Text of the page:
In the 1970s and 1980s, identities seemed to be 'fixed' or 'socially constructed' through categories of class, 'race', ethnicity, gender, sexualities and religion. These days we have begun to recognise the diversity, fragmentation and fluidity of identities, but how do we create and shape our own?
Embodying identities shapes a new language of social theory that allows people to embody their differences with a sense of dignity and self-worth. The book draws on diverse traditions from Marx, Weber and Durkheim, as well as more recent traditions of critical theory and poststructuralism, to illuminate transitions from the modern to the postmodern.
Using contemporary examples, Embodying identities will be of interest to students of sociology, politics, social work, philosophy and cultural studies. It will also be of value to social work practitioners and anyone attempting to understand how we form and live our complex and embodied identities.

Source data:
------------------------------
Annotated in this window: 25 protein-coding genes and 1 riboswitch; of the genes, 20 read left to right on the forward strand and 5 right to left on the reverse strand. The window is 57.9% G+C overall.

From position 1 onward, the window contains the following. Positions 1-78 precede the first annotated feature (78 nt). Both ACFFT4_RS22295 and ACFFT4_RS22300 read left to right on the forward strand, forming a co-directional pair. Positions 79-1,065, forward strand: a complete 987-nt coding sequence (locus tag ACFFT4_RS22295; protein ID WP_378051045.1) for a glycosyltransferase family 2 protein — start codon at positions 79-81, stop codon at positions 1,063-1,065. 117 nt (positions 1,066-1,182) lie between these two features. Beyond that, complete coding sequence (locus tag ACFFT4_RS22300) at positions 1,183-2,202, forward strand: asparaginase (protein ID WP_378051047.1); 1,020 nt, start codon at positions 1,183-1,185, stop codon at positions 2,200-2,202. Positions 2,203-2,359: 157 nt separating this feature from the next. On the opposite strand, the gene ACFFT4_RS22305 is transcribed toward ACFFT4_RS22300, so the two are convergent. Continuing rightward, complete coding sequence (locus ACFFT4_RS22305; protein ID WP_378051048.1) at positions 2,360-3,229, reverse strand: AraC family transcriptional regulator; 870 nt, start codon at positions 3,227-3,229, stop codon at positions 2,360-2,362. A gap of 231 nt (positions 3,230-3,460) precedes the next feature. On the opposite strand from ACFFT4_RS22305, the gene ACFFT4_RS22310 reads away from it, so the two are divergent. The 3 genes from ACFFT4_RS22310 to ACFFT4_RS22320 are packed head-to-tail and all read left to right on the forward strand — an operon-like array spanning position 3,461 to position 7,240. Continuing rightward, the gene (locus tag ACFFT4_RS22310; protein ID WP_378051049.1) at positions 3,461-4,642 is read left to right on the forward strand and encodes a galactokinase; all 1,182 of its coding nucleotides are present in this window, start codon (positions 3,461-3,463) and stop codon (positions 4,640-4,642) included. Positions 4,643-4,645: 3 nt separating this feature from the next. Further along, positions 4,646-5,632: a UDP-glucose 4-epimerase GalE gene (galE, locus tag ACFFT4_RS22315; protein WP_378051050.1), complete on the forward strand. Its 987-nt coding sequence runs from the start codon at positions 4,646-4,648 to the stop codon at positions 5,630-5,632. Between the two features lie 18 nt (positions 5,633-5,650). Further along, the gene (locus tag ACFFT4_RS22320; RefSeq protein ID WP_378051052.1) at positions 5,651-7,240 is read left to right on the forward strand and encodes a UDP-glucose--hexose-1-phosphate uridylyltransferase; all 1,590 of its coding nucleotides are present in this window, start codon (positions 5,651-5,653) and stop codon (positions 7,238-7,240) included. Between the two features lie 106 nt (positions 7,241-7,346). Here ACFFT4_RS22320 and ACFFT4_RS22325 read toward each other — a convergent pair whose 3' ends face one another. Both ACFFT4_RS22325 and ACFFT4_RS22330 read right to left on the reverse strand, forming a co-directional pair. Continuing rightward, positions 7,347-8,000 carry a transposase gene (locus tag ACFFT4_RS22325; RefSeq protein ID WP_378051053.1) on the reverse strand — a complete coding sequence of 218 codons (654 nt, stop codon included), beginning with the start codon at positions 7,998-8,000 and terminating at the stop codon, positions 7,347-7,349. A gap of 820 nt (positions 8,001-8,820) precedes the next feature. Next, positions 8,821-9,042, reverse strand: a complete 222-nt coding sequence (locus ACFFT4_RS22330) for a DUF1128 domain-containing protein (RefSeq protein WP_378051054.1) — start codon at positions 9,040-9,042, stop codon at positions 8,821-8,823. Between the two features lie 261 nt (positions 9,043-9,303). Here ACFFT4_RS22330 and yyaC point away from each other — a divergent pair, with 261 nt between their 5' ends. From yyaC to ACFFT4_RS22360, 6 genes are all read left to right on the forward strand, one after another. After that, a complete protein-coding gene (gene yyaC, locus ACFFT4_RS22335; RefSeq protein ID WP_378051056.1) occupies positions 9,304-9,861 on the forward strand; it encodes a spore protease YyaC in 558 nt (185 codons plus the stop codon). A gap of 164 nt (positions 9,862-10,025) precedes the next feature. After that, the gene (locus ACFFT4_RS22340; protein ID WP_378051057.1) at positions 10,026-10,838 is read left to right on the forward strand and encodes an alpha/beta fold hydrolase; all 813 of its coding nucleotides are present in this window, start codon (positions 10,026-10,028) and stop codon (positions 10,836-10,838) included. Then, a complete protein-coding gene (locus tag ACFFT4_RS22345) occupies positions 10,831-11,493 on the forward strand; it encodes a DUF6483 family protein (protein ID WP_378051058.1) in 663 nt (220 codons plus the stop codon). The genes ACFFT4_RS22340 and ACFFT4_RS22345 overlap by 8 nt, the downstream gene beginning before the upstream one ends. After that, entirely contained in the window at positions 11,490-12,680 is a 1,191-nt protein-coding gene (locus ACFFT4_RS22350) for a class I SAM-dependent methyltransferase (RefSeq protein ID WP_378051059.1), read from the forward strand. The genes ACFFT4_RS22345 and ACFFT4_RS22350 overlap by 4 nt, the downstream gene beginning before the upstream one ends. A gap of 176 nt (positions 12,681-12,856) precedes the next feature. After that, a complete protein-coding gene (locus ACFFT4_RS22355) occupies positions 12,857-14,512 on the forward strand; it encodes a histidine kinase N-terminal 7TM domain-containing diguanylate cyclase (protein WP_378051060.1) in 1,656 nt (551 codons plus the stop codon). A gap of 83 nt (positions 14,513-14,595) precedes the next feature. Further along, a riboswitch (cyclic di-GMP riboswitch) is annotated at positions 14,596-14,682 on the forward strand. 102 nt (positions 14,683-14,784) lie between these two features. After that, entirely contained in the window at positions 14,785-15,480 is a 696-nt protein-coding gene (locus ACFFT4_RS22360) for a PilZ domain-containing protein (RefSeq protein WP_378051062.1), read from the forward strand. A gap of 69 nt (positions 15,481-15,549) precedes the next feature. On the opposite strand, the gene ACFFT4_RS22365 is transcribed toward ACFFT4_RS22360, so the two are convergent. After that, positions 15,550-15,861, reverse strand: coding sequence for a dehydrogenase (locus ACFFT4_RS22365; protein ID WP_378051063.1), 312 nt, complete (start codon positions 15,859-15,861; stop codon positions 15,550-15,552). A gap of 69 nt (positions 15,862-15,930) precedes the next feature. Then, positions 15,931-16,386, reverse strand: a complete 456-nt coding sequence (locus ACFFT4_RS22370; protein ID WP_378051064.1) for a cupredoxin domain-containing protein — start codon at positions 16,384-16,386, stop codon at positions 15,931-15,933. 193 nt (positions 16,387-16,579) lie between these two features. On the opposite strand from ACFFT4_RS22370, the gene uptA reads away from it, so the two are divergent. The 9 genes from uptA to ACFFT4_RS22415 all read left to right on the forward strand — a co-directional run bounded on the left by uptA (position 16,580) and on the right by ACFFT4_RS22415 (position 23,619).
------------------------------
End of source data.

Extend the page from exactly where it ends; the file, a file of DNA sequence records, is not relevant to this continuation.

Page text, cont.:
|Publisher:||Policy Press at the Univ of Bristol|
|Product dimensions:||6.10(w) x 9.00(h) x 0.70(d)|
About the Author
Victor Jeleniewski Seidler, Department of Sociology, Goldsmiths, University of London
Table of Contents
1 Introduction: identities, bodies and differences 1
2 Challenges: complexities / diversity / self-worth 15
3 Histories: beliefs / diasporas / belongings 27
4 Experiences: realities / psychologies / discourse 41
5 Differences: feminisms / enemies / equalities 53
6 Genders: desires / self-rejection / recognition 69
7 Explorations:'race' / violence / shame 81
8 Transformations: masculinities / choices / futures 95
9 Conflicts: complexity / cultures / youth 111
10 Rejections: shame / fear / hatred 129
11 Postmodernities: individualisms / performances /sexualities 145
12 Spaces: virtual worlds / technologies / globalisation 159
13 Conclusion: Embodied identities: experience, power, difference/s and social theory 183